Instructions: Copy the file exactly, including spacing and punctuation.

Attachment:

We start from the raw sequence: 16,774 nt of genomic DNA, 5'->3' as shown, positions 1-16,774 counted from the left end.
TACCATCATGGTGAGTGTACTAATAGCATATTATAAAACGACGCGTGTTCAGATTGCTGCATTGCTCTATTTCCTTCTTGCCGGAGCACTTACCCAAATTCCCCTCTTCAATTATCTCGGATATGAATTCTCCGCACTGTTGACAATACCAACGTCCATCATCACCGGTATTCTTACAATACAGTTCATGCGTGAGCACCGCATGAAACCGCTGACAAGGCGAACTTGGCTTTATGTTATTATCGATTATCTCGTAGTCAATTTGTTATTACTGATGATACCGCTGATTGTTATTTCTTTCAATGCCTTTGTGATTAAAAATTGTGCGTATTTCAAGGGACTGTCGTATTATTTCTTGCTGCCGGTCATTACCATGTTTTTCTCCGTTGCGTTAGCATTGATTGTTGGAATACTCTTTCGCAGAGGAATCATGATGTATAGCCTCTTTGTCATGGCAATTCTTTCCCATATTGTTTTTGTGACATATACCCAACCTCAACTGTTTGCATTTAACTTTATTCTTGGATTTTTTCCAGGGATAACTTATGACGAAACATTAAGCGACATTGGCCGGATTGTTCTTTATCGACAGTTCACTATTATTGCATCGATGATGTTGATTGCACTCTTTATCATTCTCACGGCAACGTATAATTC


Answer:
We start from the raw sequence: 16,774 nt of genomic DNA, 5'->3' as shown, positions 1-16,774 counted from the left end.
TACCATCATGGTGAGTGTACTAATAGCATATTATAAAACGACGCGTGTTCAGATTGCTGCATTGCTCTATTTCCTTCTTGCCGGAGCACTTACCCAAATTCCCCTCTTCAATTATCTCGGATATGAATTCTCCGCACTGTTGACAATACCAACGTCCATCATCACCGGTATTCTTACAATACAGTTCATGCGTGAGCACCGCATGAAACCGCTGACAAGGCGAACTTGGCTTTATGTTATTATCGATTATCTCGTAGTCAATTTGTTATTACTGATGATACCGCTGATTGTTATTTCTTTCAATGCCTTTGTGATTAAAAATTGTGCGTATTTCAAGGGACTGTCGTATTATTTCTTGCTGCCGGTCATTACCATGTTTTTCTCCGTTGCGTTAGCATTGATTGTTGGAATACTCTTTCGCAGAGGAATCATGATGTATAGCCTCTTTGTCATGGCAATTCTTTCCCATATTGTTTTTGTGACATATACCCAACCTCAACTGTTTGCATTTAACTTTATTCTTGGATTTTTTCCAGGGATAACTTATGACGAAACATTAAGCGACATTGGCCGGATTGTTCTTTATCGACAGTTCACTATTATTGCATCGATGATGTTGATTGCACTCTTTATCATTCTCACGGCAACGTATAATTC